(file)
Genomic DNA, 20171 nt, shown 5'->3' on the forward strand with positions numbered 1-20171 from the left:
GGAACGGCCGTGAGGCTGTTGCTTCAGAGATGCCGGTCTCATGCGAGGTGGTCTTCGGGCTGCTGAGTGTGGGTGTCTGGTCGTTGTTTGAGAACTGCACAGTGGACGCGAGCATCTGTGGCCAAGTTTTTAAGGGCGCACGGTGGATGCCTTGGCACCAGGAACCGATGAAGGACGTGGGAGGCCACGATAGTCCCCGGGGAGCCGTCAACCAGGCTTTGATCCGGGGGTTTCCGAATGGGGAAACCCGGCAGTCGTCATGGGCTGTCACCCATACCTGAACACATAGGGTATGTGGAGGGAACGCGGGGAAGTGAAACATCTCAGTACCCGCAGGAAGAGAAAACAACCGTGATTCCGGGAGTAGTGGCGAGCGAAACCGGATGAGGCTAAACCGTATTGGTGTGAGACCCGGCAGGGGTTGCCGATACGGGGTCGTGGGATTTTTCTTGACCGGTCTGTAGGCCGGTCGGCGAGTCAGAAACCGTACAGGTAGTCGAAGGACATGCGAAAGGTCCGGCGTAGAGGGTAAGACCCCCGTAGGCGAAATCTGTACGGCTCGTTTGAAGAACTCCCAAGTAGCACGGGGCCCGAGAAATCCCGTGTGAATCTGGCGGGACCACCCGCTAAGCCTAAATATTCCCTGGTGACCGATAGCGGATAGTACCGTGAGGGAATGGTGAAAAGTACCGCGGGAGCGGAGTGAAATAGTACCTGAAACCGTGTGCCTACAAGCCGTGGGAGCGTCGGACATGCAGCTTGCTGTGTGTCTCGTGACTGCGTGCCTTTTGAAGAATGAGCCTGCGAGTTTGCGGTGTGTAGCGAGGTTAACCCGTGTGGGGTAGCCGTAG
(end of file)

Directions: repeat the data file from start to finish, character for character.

Genomic DNA, 20171 nt, shown 5'->3' on the forward strand with positions numbered 1-20171 from the left:
GGAACGGCCGTGAGGCTGTTGCTTCAGAGATGCCGGTCTCATGCGAGGTGGTCTTCGGGCTGCTGAGTGTGGGTGTCTGGTCGTTGTTTGAGAACTGCACAGTGGACGCGAGCATCTGTGGCCAAGTTTTTAAGGGCGCACGGTGGATGCCTTGGCACCAGGAACCGATGAAGGACGTGGGAGGCCACGATAGTCCCCGGGGAGCCGTCAACCAGGCTTTGATCCGGGGGTTTCCGAATGGGGAAACCCGGCAGTCGTCATGGGCTGTCACCCATACCTGAACACATAGGGTATGTGGAGGGAACGCGGGGAAGTGAAACATCTCAGTACCCGCAGGAAGAGAAAACAACCGTGATTCCGGGAGTAGTGGCGAGCGAAACCGGATGAGGCTAAACCGTATTGGTGTGAGACCCGGCAGGGGTTGCCGATACGGGGTCGTGGGATTTTTCTTGACCGGTCTGTAGGCCGGTCGGCGAGTCAGAAACCGTACAGGTAGTCGAAGGACATGCGAAAGGTCCGGCGTAGAGGGTAAGACCCCCGTAGGCGAAATCTGTACGGCTCGTTTGAAGAACTCCCAAGTAGCACGGGGCCCGAGAAATCCCGTGTGAATCTGGCGGGACCACCCGCTAAGCCTAAATATTCCCTGGTGACCGATAGCGGATAGTACCGTGAGGGAATGGTGAAAAGTACCGCGGGAGCGGAGTGAAATAGTACCTGAAACCGTGTGCCTACAAGCCGTGGGAGCGTCGGACATGCAGCTTGCTGTGTGTCTCGTGACTGCGTGCCTTTTGAAGAATGAGCCTGCGAGTTTGCGGTGTGTAGCGAGGTTAACCCGTGTGGGGTAGCCGTAG